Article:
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Fannie Mae, Freddie Mac bailout cost is likely to rise to $154 billion, agency projects

By Zachary A. Goldfarb
Washington Post Staff Writer
Friday, October 22, 2010; 12:13 AM

The bailout of Fannie Mae and Freddie Mac is likely to cost taxpayers an additional $19 billion and may cost as much as $124 billion more if the economy starts shrinking again, according to a government projection released Thursday.

The rescue of the mortgage giants, which has helped keep the housing market alive amid economic crisis and recession, already has a price tag of $135 billion. The money went to cover losses on defaulted home loans.

The ballooning price of the Fannie and Freddie bailout comes as the Obama administration celebrates news of lower costs on other financial rescues. Administration officials are also preparing to release a plan for reforming the two companies in coming months.

In its projection Thursday, the Federal Housing Finance Agency sought to indicate how much more money the companies may need in the next three years under different economic scenarios.

In the most likely, as defined by the agency, which regulates the two companies, housing prices would decline slightly amid a modest economic recovery, and then inch upward. In this scenario, the total bailout of Fannie and Freddie would cost $19 billion more, or $154 billion.

A more optimistic projection has the housing market springing back to life sooner. In this case, the companies would need just $6 billion more, or $141 billion.

Finally, in a darker scenario, in which housing goes into another tailspin amid a second recession, they would cost $124 billion more, or $259 billion.

Federal Financial Analytics, a Washington research firm, said the FHFA projection gave a good indication of what Fannie and Freddie may ultimately cost taxpayers, but "nowhere near a definitive picture of it."

The firm noted that the analysis was based on housing prices and ignored the potential costs associated with a massive breakdown in the foreclosure process that has recently come to light.

"It's simply impossible to forecast reliably now how much foreclosuregate will cost" Fannie and Freddie, the firm said in a memo to clients Thursday.

Repayment unlikely

In any event, it is becoming increasingly clear that the rescue of Fannie and Freddie will be the most expensive part of the government's response to the financial crisis. While many banks and even American International Group have repaid or are working to reimburse the government, the likelihood of Fannie and Freddie doing so is slim, their regulator said.

The sustained hemorrhaging at Fannie and Freddie comes in sharp contrast to the celebratory tone of the Obama administration recently when discussing the bank rescue known as the Troubled Assets Relief Program.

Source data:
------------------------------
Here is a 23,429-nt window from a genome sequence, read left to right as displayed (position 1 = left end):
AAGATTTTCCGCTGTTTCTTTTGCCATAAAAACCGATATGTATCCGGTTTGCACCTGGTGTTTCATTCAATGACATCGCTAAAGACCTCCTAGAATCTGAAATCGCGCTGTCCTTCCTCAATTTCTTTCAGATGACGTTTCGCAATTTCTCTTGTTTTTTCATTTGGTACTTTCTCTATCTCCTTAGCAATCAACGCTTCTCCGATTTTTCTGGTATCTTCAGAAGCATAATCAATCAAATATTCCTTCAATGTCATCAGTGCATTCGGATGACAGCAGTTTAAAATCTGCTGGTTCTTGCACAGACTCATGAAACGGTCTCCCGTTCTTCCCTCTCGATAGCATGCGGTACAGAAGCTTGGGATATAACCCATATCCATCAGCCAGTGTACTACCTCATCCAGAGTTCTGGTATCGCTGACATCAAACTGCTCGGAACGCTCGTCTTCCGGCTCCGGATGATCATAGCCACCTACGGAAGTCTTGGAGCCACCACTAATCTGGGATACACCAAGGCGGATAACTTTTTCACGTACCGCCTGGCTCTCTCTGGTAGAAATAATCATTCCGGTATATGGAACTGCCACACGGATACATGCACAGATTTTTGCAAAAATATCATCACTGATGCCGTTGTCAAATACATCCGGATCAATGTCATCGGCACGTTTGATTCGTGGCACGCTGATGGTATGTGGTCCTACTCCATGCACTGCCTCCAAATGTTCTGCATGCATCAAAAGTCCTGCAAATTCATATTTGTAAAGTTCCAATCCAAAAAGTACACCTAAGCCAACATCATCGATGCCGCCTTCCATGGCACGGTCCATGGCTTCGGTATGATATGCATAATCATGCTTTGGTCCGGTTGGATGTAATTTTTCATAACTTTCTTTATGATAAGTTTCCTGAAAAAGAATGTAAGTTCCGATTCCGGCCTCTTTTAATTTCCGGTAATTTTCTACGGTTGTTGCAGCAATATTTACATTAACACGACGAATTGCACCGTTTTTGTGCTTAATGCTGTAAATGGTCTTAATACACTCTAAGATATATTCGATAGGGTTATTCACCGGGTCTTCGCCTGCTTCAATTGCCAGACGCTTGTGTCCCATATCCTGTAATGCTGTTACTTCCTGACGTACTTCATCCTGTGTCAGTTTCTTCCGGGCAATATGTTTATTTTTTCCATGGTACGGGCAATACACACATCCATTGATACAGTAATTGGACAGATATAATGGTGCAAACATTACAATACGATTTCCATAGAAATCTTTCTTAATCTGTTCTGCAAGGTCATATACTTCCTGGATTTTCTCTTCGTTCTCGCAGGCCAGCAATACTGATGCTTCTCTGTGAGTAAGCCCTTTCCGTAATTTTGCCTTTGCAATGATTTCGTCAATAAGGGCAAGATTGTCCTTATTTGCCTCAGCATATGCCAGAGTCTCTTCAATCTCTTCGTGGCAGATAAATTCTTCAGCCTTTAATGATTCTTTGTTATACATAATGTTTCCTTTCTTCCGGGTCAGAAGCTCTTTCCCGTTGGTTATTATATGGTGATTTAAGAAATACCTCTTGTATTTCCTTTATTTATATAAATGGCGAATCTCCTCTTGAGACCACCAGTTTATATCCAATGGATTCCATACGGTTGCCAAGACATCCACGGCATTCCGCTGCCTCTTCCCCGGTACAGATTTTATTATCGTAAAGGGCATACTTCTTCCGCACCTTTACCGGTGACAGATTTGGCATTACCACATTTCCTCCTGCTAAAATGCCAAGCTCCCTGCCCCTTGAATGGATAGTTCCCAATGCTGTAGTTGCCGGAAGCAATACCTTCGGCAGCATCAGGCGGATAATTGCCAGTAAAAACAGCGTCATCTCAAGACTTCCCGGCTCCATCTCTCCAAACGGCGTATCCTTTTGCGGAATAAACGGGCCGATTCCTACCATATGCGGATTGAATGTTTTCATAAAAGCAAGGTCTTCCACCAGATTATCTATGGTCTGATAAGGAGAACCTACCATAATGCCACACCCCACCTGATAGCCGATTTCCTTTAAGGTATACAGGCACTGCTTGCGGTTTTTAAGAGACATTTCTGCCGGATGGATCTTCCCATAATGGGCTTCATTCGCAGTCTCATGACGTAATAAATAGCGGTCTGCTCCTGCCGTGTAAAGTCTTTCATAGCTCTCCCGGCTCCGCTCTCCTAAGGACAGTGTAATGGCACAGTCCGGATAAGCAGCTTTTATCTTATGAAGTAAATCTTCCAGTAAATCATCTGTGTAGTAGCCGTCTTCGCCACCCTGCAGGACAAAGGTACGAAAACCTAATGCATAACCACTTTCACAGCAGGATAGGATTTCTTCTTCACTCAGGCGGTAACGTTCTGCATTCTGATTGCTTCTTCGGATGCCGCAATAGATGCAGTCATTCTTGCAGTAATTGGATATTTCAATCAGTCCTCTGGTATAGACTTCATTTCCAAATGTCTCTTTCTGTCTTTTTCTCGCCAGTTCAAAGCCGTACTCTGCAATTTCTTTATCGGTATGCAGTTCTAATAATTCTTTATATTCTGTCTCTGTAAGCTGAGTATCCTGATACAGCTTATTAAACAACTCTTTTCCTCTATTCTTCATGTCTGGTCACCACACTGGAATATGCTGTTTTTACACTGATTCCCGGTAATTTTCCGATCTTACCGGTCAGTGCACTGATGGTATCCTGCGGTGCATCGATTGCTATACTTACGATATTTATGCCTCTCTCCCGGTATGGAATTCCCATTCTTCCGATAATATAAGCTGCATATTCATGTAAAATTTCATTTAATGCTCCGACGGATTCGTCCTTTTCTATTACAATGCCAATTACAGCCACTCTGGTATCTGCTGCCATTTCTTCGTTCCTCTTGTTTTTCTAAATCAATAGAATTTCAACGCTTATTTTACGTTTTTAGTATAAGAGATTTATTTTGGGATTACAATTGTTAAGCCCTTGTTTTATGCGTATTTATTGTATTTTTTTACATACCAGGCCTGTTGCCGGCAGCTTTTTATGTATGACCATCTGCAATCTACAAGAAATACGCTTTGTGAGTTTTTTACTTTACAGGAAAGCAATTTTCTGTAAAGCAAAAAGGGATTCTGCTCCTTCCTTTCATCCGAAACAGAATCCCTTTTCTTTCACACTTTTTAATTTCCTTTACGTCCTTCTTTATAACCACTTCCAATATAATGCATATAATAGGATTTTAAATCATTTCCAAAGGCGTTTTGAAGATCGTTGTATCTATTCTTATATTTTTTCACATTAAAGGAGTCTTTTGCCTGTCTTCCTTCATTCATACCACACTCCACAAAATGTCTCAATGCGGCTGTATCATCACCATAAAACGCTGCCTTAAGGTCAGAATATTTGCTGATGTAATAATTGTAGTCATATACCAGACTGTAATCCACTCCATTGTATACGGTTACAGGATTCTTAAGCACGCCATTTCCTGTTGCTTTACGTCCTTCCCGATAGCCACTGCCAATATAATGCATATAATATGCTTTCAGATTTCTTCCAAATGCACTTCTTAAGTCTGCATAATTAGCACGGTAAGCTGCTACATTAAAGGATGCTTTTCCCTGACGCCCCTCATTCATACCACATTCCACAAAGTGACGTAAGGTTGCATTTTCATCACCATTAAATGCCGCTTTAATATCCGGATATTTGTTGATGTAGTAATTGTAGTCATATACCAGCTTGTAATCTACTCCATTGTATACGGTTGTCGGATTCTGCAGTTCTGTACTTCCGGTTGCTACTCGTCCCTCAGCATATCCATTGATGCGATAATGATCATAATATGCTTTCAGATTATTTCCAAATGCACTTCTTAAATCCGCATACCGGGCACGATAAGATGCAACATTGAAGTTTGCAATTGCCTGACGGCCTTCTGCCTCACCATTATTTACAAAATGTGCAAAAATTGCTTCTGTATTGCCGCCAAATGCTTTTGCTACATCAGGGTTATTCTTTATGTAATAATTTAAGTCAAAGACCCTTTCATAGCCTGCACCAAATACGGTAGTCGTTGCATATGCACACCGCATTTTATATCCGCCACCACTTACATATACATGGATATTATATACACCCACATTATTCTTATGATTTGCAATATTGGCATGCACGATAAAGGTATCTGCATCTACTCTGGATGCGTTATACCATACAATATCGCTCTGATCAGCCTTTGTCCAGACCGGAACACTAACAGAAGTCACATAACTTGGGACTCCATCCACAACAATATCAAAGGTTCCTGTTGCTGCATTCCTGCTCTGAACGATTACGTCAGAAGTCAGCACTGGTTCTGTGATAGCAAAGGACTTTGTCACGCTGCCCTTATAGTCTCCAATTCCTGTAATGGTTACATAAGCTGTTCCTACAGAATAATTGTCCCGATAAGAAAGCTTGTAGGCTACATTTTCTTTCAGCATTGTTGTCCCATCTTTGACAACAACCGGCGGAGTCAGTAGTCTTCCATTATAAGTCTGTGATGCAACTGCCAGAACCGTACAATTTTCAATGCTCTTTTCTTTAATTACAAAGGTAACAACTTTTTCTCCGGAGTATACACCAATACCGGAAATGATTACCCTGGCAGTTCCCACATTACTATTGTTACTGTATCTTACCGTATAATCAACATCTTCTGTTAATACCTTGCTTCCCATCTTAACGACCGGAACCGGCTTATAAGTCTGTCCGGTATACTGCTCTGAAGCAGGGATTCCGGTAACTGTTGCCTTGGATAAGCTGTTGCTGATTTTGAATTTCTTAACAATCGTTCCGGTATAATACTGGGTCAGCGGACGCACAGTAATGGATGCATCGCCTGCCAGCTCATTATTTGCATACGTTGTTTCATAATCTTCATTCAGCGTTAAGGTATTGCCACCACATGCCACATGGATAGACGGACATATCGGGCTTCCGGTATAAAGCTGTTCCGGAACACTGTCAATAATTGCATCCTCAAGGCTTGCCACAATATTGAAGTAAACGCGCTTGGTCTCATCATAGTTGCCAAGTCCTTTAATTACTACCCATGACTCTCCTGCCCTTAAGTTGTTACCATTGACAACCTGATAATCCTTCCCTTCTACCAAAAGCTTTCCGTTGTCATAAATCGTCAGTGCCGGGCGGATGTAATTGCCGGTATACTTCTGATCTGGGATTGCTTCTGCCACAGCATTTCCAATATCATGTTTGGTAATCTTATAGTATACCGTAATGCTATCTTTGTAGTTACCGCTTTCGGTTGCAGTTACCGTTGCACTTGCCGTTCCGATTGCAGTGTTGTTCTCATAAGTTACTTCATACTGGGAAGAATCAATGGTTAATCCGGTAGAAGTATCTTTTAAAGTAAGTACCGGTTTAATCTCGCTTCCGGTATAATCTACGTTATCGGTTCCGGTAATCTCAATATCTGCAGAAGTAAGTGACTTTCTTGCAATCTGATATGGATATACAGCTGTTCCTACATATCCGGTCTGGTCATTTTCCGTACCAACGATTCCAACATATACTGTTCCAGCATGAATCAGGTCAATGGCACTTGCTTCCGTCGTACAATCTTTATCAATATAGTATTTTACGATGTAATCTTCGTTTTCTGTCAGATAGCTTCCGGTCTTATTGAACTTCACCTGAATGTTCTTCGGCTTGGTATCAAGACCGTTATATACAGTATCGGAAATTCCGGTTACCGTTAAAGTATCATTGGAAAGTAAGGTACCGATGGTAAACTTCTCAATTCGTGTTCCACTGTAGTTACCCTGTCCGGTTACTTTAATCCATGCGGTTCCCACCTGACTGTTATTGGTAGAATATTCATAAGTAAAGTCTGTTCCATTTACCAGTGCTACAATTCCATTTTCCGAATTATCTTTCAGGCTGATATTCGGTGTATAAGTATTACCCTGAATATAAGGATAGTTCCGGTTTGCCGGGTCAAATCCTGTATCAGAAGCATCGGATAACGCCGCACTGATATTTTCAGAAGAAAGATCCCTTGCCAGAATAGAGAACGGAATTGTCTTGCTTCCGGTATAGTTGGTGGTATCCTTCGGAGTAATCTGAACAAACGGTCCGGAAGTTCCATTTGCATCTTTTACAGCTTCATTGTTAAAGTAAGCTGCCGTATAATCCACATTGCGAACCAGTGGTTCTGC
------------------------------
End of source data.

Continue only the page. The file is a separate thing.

Originally valued at $700 billion, TARP is now expected by congressional analysts to cost less than a tenth of that.

The eye-popping size of the mortgage giants' bailout underscores the complexity the Obama administration faces as it prepares a plan for overhauling the nation's housing finance system. The administration has promised to deliver its proposal by January.

With the collapse of the private market for home loans, Fannie and Freddie have been essential to keeping interest rates low and shoring up the housing market. They also play a key role in changing the terms of home loans that borrowers can't afford to pay.

Fannie and Freddie were seized by regulators in September 2008 as the financial crisis intensified. The Bush administration pledged $200 billion to keep them solvent. The Obama administration soon doubled that number to $400 billion. Late last year it pledged unlimited support.

"From the beginning, the Obama administration has made clear that the current structure of the government's role in housing finance, while necessary in the short-term to provide critical support to a still-fragile housing market, is simply not acceptable for the long-term," said Jeffrey Goldstein, Treasury undersecretary for domestic finance.

Costly dividend

The arrangement between Fannie and Freddie and the Treasury is highly complex. The best example of that is the requirement that the companies pay a 10 percent dividend on any cash infusions they receive from taxpayers.

The dividend makes it difficult for Fannie and Freddie to make enough money to become stable companies that don't need taxpayer support.

That's because, as they receive more money to cover losses, the size of the dividend grows. It has already increased so much that the companies must get cash from taxpayers to pay the dividend.

It's a vicious circle. Under the most likely FHFA projection, for example, taxpayers must give a total of $154 billion to Fannie and Freddie to cover losses on bad home loans. That's money the Treasury doesn't get back. But then the Treasury will also provide $84 billion to Fannie and Freddie to cover dividends, which it would get right back. In the end, it's all a wash to the taxpayer.

Government-picked Fannie and Freddie executives, wanting the chance to restore their companies to profitability, have periodically asked the Treasury to reconsider the arrangement, according to many sources familiar with the requests.

Both the Bush and Obama administrations have demurred. An administration official said the dividend is a fair price for the companies to pay in exchange for taxpayer support and would be reexamined only in the context of an overall revamp of housing finance policy next year.

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